So yes, you, as people blessed with the ability to choose your representatives, can choose to judge my mother. I, if you can believe me, judged her first. And I judged her often. And yet she has always offered a resilience and passion for change that moves me daily. I have never met anyone with such a committed and consistent passion for good – of self, of family, of community – than her. This country was founded on the ability to make ourselves new, and people sometimes forget that making oneself new does not mean letting go of the past. Rather, it means understanding the past, taking responsibility for the past, and learning from the past. My mother has done all three of these things, and more. In the years after these two incidents, she has proven herself to be a beautiful friend, a strong businesswoman, and a committed and grace-filled mother. You can ask me. You can ask my brother. You can ask anyone who has stayed at her inn.

But what more can we ask of people than to apologize for when they do wrong and to make amends, both of oneself and to the world? My mother did this long ago. I have been there the whole time, have seen what real sorrow and what real, true atonement look like. I have seen, too, the very human act of my mother saying I am sorry, saying I will do better, saying I love you, and then doing and loving as such. I have seen it on the most intimate of levels. And I believe in her, because together, we have been through so much. If you are reading this, you can probably relate. I do not doubt you have been through your own ordeals, private and public, and I do not doubt that they are complicated, painful, and filled with their own trials and moments of overcoming. To be human is to shoulder these moments and then, if possible, to continue onward, trying, just simply trying.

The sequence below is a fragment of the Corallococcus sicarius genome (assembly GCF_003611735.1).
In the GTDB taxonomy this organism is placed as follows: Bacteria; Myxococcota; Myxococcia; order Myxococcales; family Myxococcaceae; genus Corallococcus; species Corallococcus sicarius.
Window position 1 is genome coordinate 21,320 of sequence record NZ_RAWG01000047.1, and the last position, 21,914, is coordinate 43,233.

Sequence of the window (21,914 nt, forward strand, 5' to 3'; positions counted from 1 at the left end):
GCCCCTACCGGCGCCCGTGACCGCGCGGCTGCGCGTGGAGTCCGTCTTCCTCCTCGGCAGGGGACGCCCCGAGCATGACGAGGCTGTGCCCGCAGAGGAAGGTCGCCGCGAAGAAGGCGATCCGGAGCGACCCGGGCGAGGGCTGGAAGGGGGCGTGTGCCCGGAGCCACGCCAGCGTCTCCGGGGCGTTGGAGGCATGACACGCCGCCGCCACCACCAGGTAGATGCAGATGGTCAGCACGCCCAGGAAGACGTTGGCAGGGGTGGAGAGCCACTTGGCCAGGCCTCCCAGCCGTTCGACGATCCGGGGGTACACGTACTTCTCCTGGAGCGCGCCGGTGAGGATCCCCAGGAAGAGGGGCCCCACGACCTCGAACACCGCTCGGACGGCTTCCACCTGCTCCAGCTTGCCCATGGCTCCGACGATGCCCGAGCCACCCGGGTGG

I know that my mother entered this political arena – one of power, money, press, and people – of her own accord. I know that she knows full well what comes with that: the responsibility to you, to herself, to her past. I am not asking you to vote for her, to forgive her, to do whatever it is you want or don’t want to do. I am only asking you to understand that the woman she is now is the summation of many moments and experiences, both well-lived and not. We are almost always made stronger because of our failings, especially when we face them and acknowledge them. You, reading this, are stronger for all you have been through and owned and taken responsibility for. I am a better son for all the moments when I have failed. And my mother is a stronger person now, beyond dedicated to serving you and this community. Not a day goes by when she does not talk about it. It is the joy of my life to see her doing what she is doing now, facing all of this head-on, with grace. It is the utmost, truest joy. And I am the proudest son.

Devin Kelly, New York

Severn Bank